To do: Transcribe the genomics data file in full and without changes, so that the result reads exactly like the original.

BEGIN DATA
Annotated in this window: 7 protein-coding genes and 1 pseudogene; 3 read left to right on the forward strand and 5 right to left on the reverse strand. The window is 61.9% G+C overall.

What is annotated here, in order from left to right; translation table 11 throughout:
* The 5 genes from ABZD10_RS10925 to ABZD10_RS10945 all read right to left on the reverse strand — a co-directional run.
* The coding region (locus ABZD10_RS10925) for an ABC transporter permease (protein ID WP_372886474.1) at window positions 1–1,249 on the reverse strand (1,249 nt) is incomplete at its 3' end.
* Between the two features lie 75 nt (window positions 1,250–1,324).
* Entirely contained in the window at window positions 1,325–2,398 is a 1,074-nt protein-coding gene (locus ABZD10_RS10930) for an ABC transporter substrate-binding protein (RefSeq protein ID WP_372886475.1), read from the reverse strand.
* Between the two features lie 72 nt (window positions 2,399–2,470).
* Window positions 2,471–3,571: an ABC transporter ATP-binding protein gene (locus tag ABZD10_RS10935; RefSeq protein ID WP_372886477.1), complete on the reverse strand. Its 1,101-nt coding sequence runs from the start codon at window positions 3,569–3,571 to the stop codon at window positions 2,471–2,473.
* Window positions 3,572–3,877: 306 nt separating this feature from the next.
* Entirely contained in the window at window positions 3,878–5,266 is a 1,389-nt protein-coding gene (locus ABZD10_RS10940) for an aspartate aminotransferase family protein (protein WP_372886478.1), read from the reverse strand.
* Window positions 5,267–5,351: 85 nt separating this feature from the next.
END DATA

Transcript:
Annotated in this window: 7 protein-coding genes and 1 pseudogene; 3 read left to right on the forward strand and 5 right to left on the reverse strand. The window is 61.9% G+C overall.

What is annotated here, in order from left to right; translation table 11 throughout:
* The 5 genes from ABZD10_RS10925 to ABZD10_RS10945 all read right to left on the reverse strand — a co-directional run.
* The coding region (locus ABZD10_RS10925) for an ABC transporter permease (protein ID WP_372886474.1) at window positions 1–1,249 on the reverse strand (1,249 nt) is incomplete at its 3' end.
* Between the two features lie 75 nt (window positions 1,250–1,324).
* Entirely contained in the window at window positions 1,325–2,398 is a 1,074-nt protein-coding gene (locus ABZD10_RS10930) for an ABC transporter substrate-binding protein (RefSeq protein ID WP_372886475.1), read from the reverse strand.
* Between the two features lie 72 nt (window positions 2,399–2,470).
* Window positions 2,471–3,571: an ABC transporter ATP-binding protein gene (locus tag ABZD10_RS10935; RefSeq protein ID WP_372886477.1), complete on the reverse strand. Its 1,101-nt coding sequence runs from the start codon at window positions 3,569–3,571 to the stop codon at window positions 2,471–2,473.
* Window positions 3,572–3,877: 306 nt separating this feature from the next.
* Entirely contained in the window at window positions 3,878–5,266 is a 1,389-nt protein-coding gene (locus ABZD10_RS10940) for an aspartate aminotransferase family protein (protein WP_372886478.1), read from the reverse strand.
* Window positions 5,267–5,351: 85 nt separating this feature from the next.